Should we be cloning around?
Breakthrough raises exciting
February 24, 1997
-- and scary -- possibilities
Web posted at: 3:45 p.m. EST
(CNN) -- The announcement that a team of British scientists
had successfully cloned an adult sheep has touched off a new
wave of discussion over the ethical implications of such a
The achievement announced Sunday by a team of scientists at
the Roslin Institute near Edinburgh, Scotland, marks the
first time anyone has successfully cloned an adult mammal.
"There are a number of genetic diseases for which there is no
cure ... and this will enable us to carry out research into
the causes of those diseases and perhaps develop method to
treat them," Dr. Ian Wilmut of the Roslin Institute said
following the announcement.
While some scientists hail the cloning as a major
breakthrough for research in agriculture, aging, medicine and
genetics, others worry what it may portend.
If sheep can be replicated, they ask, are humans far behind?
Suddenly the stuff of science fiction doesn't seem so
fanciful anymore as one considers the possibility of
dictators cloning themselves, dead geniuses brought back to
life, or beloved family pets resurrected.
Sheep, cattle, pigs ... what next?
At the center of the controversy is a cuddly 7-month-old lamb
named Dolly, an exact copy of a 6-year-old ewe born through a
process called "nuclear transplantation." Specifically, the
Roslin scientists put genes from the ewe into unfertilized
eggs then implanted them in other sheep.
Grahame Bulfield, director of the Roslin Institute, told CNN
Monday his team has previously cloned mammals at various
stages of development. What makes Dolly different, he said,
is that she was cloned not from sex cells, but from mature
mammal cells with no reproductive function. (272K/24 sec. AIFF or WAV sound)
"I expect in the fullness of time, we will be trying to do
the same experiments on cattle and pigs," he said.
What about humans? Maybe such experiments are under way in
other parts of the world, but not in Scotland. Due to ethical
concerns, Britain has banned human cloning, and research
using human embryos is strictly regulated.
CNN's Siobhan Darrow on the ethical implications of cloning
(196K/17 sec. AIFF or WAV sound)
Such experiments are not banned in the United States,
although some American ethicists are calling for federal laws
prohibiting the practice and an immediate international
moratorium on human cloning.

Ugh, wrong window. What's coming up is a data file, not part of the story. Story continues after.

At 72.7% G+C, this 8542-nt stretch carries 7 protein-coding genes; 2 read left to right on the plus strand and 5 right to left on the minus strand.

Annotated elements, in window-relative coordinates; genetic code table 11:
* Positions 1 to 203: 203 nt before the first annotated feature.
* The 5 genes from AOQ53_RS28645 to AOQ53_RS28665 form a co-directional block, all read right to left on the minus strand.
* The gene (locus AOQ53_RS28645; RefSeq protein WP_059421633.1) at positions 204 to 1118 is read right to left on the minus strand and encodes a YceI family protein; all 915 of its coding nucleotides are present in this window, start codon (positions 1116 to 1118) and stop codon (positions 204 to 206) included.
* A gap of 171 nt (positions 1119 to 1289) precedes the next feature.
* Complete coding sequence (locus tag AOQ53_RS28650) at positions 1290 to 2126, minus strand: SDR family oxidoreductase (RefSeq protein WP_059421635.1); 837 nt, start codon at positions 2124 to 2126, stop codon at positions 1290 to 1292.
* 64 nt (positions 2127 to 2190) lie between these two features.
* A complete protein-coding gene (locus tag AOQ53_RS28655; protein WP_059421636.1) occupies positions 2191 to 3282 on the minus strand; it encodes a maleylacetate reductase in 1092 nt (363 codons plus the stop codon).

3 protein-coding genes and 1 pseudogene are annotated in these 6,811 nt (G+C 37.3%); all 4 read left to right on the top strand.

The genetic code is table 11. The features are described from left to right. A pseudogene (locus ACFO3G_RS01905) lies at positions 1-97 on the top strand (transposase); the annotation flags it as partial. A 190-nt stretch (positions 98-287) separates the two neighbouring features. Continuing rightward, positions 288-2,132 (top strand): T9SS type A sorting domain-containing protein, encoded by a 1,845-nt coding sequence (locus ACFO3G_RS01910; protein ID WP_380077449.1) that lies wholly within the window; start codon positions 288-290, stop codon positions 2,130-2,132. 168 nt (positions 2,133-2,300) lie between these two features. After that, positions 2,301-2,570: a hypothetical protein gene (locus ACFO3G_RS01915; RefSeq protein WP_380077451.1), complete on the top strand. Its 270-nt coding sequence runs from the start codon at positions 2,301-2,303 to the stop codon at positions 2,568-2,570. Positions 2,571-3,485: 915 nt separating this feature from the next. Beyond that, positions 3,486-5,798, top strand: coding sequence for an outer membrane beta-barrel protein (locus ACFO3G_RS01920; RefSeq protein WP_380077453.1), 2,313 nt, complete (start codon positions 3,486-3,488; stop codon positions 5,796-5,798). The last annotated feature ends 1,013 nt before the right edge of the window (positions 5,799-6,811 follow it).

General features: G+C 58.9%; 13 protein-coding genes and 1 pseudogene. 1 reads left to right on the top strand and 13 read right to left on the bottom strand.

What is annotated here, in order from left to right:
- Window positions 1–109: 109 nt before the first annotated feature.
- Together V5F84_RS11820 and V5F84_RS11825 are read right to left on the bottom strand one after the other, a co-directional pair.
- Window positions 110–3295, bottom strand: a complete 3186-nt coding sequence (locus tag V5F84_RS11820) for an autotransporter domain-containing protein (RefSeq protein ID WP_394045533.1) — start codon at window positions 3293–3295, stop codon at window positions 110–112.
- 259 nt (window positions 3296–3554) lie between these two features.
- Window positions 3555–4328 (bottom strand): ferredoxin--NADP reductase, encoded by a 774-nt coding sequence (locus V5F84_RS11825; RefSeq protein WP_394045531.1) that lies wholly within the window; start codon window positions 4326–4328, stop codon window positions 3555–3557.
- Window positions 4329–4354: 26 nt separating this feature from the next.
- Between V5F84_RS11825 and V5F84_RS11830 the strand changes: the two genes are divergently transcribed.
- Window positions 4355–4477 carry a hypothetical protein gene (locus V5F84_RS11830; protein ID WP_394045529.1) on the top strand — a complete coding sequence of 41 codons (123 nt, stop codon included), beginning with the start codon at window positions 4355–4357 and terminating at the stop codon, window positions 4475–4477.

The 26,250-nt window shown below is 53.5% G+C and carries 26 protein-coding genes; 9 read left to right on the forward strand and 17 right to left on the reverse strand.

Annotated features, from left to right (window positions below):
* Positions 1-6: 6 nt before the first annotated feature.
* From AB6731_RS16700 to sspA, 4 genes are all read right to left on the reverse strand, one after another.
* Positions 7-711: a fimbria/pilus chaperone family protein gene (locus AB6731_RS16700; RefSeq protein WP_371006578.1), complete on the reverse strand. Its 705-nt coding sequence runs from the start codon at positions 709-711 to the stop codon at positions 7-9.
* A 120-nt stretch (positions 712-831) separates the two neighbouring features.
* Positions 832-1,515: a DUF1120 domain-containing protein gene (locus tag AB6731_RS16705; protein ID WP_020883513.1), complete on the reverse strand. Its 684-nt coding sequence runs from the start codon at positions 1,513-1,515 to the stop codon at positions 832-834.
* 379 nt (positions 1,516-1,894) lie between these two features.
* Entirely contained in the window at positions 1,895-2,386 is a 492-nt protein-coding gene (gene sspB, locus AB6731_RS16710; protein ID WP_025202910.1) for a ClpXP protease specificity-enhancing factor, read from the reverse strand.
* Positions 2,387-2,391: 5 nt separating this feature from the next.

"One of the prospects should not be, perhaps should never be,
the extension of this technique to human beings," said Carl
Felbaum, president of the Biotechnology Industry
Organization, in an interview with CNN. "Now that it may be
possible we would say its should be prohibited if necessary
"We're going to be facing this issue with humans," said
Stephen Grebe, an associate professor of biology at American
University in Washington. "With that possibility open, I'm
concerned without adequate safeguards this will become a
reality. It may very well already be."
Don't go there, ethicists warn
But even if humans could be cloned, they would not
necessarily be identical, according to Grebe who noted that
human twins may appear to be exactly alike, but have distinct
personalities. (281K/25 sec. AIFF or WAV sound)
While the prospects of cloning may open exciting
possibilities like the replication of an Albert Einstein or a
Mother Teresa, it brings with it some terrifying prospects.
"Do we want necessarily Einsteins and are we willing to
accept the costs of so-called bad copies?" Grebe asked. "What
about failed experiments? These are really horrific issues
and I think there's a moral chasm between the technological
ability at this point and the public understanding of the
purpose of this."
Felbaum is uncomfortable with such speculation. With regard
to cloning Einsteins, he said, "I would assert this is not a
line we want to cross. I would say this is not even a line we
want to approach." (247K/22 sec. AIFF or WAV sound)
Correspondent Siobhan Darrow contributed to this report.
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